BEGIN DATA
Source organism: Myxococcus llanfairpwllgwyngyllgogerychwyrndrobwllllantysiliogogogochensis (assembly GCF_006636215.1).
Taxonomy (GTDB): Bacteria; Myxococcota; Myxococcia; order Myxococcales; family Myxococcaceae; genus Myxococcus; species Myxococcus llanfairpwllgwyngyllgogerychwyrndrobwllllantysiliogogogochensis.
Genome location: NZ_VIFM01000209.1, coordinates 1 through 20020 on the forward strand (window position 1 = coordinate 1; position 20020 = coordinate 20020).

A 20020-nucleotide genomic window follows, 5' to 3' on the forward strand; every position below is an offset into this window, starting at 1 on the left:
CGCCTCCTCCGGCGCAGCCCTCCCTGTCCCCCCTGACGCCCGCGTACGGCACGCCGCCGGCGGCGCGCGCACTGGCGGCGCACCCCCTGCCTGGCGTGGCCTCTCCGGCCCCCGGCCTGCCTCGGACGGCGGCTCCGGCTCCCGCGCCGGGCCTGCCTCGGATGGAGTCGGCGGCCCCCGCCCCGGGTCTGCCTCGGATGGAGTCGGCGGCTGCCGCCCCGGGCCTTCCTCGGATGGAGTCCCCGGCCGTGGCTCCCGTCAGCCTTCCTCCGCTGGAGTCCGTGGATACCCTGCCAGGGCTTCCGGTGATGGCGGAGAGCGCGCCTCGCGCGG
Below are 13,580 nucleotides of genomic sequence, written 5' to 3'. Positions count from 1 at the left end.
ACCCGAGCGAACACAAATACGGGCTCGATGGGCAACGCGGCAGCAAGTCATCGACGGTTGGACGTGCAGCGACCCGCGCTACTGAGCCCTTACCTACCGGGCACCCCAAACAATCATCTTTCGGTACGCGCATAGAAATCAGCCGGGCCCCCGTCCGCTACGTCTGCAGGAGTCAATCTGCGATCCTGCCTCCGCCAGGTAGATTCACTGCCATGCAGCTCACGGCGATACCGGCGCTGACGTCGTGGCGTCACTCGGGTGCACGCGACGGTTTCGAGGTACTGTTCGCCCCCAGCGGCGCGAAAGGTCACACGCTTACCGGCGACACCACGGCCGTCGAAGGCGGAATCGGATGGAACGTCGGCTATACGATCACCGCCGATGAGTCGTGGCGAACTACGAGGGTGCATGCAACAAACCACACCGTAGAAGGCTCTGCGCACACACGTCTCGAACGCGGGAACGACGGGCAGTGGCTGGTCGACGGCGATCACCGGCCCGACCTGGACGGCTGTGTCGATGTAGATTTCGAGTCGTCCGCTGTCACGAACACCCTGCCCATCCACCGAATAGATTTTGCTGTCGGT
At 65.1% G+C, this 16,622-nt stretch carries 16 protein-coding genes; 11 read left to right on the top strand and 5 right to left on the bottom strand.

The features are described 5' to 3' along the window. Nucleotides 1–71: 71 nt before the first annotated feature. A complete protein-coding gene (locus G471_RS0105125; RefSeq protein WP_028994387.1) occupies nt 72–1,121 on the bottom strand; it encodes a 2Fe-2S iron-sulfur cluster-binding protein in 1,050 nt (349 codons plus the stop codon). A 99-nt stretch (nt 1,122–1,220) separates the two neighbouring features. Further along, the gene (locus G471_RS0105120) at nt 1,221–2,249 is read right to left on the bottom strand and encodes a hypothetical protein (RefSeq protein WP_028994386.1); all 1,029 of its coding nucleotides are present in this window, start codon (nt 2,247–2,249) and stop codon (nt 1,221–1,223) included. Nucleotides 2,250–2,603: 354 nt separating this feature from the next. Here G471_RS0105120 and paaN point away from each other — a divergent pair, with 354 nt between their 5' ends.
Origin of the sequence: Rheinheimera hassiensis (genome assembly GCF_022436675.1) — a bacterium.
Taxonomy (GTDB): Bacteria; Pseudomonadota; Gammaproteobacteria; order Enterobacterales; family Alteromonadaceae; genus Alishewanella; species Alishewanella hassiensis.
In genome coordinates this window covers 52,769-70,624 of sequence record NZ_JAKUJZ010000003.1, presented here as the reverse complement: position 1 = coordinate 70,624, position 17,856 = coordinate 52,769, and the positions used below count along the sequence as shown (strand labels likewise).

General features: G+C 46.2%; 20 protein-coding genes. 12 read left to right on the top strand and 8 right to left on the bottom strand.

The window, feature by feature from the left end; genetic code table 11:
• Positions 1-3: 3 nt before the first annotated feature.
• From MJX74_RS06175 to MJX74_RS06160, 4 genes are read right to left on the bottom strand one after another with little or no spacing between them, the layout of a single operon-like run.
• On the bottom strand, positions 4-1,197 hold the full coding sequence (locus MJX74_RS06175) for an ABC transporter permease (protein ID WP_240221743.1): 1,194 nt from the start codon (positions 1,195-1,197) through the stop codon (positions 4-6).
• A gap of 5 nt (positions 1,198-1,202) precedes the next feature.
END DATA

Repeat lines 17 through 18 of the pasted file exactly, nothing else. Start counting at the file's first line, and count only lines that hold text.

• On the bottom strand, positions 4-1,197 hold the full coding sequence (locus MJX74_RS06175) for an ABC transporter permease (protein ID WP_240221743.1): 1,194 nt from the start codon (positions 1,195-1,197) through the stop codon (positions 4-6).
• A gap of 5 nt (positions 1,198-1,202) precedes the next feature.